What you may well ask, can startup founders learn from the second-wave feminist icon?
Plenty, as it turns out. For today’s tips for women seeking funding, I’d like to tell you what I learned from Gloria Steinem recently, because that may help. Her perspective on feminism, and why she is a self-proclaimed hope-aholic, will help women founders everywhere – indeed, of any gender. So guys, listen up too.
First, power is most effective when it is shared. No matter what you might think, none of us is able to accomplish all we want to alone. Like most things in life, your influence goes farther when you share it with others. At its core, this is a fundamental principle of mentoring, sponsoring and networking. More important, this is the fundamental principle of parity: if you have a platform, or influence, power, or a voice of your own you will benefit from sharing it with others who don’t, while you you give them a leg up to equal access.
Don’t have a voice yet? Gloria Steinem used to power of sharing to find hers. By her own admission, she was terrified of public speaking as she started out, even though she was determined to speak for women who needed it. So she invited other outspoken women to share their voices on stage. In doing so she advanced her own agenda of gender equality, a brilliant strategy that amplified her message and theirs.
“Don’t look up, look out at each other and find shared power.” (From “Gloria, a Life” by Emily Mann)
Now late in her life and secure in her role as a leader, she graciously shares her power with others, including credit for advances she has led, and generously, too.
Tip #1-, if you are starting out and have not found your voice or an audience that takes you seriously, find someone who has both and invite them to present with you. Do you fear others will overrun your platform and drown you out? Well, that’s a possibility, but more likely the power of activating your community will serve you far better than going it alone.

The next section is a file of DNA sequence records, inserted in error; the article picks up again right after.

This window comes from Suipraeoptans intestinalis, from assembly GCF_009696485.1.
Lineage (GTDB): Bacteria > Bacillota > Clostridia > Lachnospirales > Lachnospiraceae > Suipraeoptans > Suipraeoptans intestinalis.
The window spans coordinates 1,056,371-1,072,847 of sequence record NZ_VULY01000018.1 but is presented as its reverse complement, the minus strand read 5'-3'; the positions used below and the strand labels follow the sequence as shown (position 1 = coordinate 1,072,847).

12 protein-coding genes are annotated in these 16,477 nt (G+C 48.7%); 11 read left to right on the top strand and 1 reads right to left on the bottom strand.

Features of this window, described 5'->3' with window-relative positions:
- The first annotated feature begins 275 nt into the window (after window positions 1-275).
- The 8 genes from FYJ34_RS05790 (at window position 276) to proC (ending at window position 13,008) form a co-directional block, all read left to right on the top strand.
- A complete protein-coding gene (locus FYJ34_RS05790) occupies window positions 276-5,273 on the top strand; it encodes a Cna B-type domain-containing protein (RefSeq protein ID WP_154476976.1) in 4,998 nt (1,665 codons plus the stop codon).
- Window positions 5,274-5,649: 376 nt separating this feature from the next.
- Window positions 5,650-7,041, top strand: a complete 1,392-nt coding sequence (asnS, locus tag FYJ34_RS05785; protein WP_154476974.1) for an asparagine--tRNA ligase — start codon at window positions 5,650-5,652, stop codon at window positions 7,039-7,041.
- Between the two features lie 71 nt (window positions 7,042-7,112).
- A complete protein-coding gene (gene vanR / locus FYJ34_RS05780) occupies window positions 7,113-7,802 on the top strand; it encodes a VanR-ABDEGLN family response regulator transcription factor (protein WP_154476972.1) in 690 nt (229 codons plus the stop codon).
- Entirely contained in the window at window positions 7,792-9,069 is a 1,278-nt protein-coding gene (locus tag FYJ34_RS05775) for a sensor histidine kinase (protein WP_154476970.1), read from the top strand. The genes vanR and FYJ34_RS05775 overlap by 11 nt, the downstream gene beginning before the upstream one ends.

Second, we are not alone. "We have each other and that makes us strong. There is no need to toil in isolation. “Think of us all as linked, instead of ranked,” she says.
Tip #2 - Find your group, your cohort, who share your vision. Startups can be lonely. Avoid going into those woods alone. Your group may be other entrepreneurs; every community has such groups. Or it may be a group of trusted advisors, or your board whom you have selected carefully for the expertise you need.
Third, maintain laser focus on what you aim to accomplish. Assignments for a woman emerging in the 1950’s were limited to writing about ‘women’s interests’ such as reviewing a new trend toward textured stockings. Or recipes. Or decorating. However, writing these did pay her rent as she persisted in speaking up for more serious assignments for interviews and politics, and the growing movement for women's rights . The first question she asked me was about gender equity in my own life. Remain vigilant to advance your mission.
Tip #3- Keep your vision and mission clear in your mind always and work with what you’ve got until you get where you want. Gloria Steinem had to start where women were mid-century. She worked from there, and the rest – as they say, “is history".
*For those of you who need a refresher;
Gloria Steinem is a writer, lecturer, political activist, and feminist organizer. Co-founder of Ms. Magazine and New York Magazine, and numerous action organizations, she travels in this and other countries as an organizer and lecturer and is a frequent media spokeswoman on issues of equality. She is particularly interested in the shared origins of sex and race caste systems, gender roles and child abuse as roots of violence, non-violent conflict resolution, the cultures of indigenous peoples, and organizing across boundaries for peace and justice. She lives in New York City, and has published numerous books, and two memoirs.
Full Bio here http://www.gloriasteinem.com/about